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Flogging A Dead Horse

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Jake Chapman

Time for subversion.

Today we're filming with iconoclast Jake Chapman.  Brothers Jake and Dinos are sculptors, printmakers, and installation artists who work together as a duo.  The brothers collaborated with Wire, the subject of forthcoming feature People In A Film.  

The twenty-first century has not only seen Wire producing some of their finest music, it’s also seen them executing some of their most audacious non-rock manoeuvres, including a multi-media collaboration with YBA artists Jake and Dinos Chapman.  The end result; a live performance featuring films of a brightly clad exercise team doing rigorous work-outs choreographed to the music of Wire at the Barbican's Only Connect.  Brothers Jake and Dinos Chapman juxtaposed Wire's hallowed Pink Flag with inane, smiling, sweaty youngsters doing step workouts on a projected backdrop.

Today we're interviewing Jake with Graham Duff.

Jake and Dinos Chapman are leading British contemporary artists who came to prominence during the 1990s.  Having graduated from the Royal College of Art in London in 1990, their first critical success was Disasters of War, a diorama-like sculptural piece comprised of reclaimed plastic figurines arranged to resemble the scene from the Goya painting of the same name.  The Chapman brothers worked as assistants for Gilbert and George; despite this connection, the two sets of artists work in distinctly different styles.  The work of the brothers Chapman is often darkly humorous, hostile, and subversive, and the artists are cited as describing viewers’ laughter and reaction to their works as more significant than the work itself.  The Chapmans have created a substantial, highly intelligent and challenging body of work that addresses the very heart of human experience and moral behaviour. 

     

In addition to their dioramas, the Chapmans are known for their mannequin-like sculptural works, which often resemble conjoined Barbie dolls and feature genitalia in unexpected places. By finding inspiration in both high culture and mass culture, such as Hieronymus Bosch and McDonald’s fast food, the Chapmans bring both gravity and comedy to their work. Their art has been exhibited in venues around the world, such as the Gagosian Gallery in New York, the White Cube Gallery and Tate Britain in London, the Triumph Gallery in Moscow, and MoMA's PS1 Contemporary Art Center in New York, among many others. The artists live and work in London which is where we're meeting Jake today.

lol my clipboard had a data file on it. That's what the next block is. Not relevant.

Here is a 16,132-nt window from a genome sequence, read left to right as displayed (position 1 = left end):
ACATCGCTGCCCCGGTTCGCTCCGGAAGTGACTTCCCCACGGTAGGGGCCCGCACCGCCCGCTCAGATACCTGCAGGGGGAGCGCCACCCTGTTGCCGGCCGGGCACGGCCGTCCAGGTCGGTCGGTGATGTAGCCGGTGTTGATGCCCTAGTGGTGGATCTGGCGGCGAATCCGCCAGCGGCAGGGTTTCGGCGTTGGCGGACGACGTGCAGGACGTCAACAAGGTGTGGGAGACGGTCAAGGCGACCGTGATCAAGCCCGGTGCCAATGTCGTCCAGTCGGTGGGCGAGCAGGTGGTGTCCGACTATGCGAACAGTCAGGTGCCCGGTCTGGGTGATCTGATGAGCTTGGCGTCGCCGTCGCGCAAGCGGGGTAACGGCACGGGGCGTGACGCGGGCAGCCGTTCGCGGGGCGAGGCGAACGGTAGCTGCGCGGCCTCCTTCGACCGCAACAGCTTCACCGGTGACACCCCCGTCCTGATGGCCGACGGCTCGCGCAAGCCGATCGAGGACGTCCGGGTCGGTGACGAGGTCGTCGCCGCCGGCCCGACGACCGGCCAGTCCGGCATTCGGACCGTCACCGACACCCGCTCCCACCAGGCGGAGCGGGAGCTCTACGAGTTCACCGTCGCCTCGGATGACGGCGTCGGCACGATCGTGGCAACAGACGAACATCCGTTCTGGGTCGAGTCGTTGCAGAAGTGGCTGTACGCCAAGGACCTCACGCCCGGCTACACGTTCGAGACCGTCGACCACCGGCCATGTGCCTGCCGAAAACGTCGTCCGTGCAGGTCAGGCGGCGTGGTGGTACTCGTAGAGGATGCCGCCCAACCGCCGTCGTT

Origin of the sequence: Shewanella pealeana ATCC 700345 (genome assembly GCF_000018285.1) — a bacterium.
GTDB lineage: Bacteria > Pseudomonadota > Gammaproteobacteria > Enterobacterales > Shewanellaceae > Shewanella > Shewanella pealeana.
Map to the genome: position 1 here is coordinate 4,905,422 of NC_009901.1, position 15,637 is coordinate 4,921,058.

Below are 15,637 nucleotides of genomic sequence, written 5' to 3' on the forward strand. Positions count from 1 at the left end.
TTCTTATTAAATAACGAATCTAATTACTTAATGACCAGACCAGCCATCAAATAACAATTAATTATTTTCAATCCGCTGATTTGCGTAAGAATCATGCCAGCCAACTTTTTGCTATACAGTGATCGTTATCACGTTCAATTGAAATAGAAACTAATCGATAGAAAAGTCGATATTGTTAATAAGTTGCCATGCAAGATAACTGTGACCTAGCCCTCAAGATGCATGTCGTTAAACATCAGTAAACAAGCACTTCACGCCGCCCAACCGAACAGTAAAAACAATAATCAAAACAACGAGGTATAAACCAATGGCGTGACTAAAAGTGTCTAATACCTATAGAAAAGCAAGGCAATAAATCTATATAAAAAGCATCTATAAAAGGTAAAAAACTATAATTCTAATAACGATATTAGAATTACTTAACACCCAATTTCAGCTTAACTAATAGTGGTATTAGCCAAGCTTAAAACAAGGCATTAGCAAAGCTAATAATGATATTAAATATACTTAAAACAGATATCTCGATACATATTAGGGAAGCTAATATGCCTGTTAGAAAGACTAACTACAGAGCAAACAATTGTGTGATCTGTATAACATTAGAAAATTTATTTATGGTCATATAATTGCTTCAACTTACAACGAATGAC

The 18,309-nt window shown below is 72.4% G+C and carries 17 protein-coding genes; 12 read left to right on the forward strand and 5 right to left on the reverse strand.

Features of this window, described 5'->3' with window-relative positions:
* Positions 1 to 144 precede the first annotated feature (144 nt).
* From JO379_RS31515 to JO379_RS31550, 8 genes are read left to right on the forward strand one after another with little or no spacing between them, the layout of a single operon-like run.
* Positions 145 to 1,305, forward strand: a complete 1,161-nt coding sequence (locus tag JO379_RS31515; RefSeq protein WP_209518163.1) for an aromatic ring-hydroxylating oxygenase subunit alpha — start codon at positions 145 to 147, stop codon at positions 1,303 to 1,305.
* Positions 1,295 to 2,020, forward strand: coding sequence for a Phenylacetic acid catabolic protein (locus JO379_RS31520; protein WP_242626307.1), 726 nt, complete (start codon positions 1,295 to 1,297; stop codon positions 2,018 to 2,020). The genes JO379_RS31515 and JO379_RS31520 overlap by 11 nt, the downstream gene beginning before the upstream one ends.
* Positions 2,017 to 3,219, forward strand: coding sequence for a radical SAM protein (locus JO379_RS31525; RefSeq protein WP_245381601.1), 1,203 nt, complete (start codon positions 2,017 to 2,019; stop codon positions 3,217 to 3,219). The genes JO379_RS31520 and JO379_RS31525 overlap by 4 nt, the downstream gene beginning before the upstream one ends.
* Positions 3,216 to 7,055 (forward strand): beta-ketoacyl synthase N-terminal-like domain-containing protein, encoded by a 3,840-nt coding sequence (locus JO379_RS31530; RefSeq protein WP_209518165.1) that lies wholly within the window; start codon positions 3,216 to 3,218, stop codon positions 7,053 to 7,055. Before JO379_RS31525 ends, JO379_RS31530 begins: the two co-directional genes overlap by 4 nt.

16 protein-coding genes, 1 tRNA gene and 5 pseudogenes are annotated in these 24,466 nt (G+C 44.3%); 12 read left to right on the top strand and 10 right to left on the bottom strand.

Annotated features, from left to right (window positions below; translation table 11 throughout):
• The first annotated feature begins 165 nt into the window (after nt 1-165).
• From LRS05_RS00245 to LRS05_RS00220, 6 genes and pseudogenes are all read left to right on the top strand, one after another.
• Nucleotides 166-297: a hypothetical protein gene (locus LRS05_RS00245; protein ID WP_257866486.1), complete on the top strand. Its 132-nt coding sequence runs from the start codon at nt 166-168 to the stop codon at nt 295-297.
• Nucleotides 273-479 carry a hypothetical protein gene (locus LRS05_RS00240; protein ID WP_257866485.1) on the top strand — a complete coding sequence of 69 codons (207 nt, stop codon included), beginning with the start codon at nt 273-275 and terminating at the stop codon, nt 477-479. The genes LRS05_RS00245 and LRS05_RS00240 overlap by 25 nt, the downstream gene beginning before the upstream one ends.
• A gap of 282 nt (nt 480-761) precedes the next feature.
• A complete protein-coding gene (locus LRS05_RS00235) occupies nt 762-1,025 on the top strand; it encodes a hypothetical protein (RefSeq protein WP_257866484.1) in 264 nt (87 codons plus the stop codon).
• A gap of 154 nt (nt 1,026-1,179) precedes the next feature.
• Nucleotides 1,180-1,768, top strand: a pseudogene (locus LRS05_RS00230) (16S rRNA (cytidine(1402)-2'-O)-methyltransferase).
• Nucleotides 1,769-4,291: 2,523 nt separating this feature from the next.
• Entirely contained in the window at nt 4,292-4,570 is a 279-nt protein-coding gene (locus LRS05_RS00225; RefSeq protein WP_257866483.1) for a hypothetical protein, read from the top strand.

Jake and Dinos interrogate what we value as art, questioning the widely held view that the purpose of art is to be morally redemptive or socially edifying. They ask us to consider what we see as good or bad art – whether 'bad' art really is made by or for bad people – and to probe the assumptions that underlie established aesthetic criteria. They frequently employ subversive strategies through which they question the role of the artist and the complicity of the viewing audience.

The Chapmans' art is characterised by scepticism, parody and irreverence. It combines a vast range of influences, drawn from philosophy, critical theory, psychoanalysis, art history and popular culture.  Their work engages with controversial issues including the human capacity for barbarity, war and violence, the 'banality of evil' in the twentieth and twenty-first centuries and the perpetual human preoccupation with mortality.  It also addresses the transgressive realities of bodily existence as manifested in plastic surgery, genetic manipulation and cloning.  A number of works tackle our assumptions about sex and sexuality, including the presumed innocence and asexuality of children, and the proximity between sex and death.  Through an aesthetics of horror and disgust, they deal with the instability of moral and ideological belief systems, particularly those founded on eighteenth century Enlightenment thought, Christianity or consumerism.  Another recurrent theme is the concept of originality, the validity of aesthetic appropriation and thus the nature of artistic creation itself. The painstaking craftsmanship and evident graphic facility exhibited in their work is played off against their tendency to endlessly recycle (their own and others') ideas.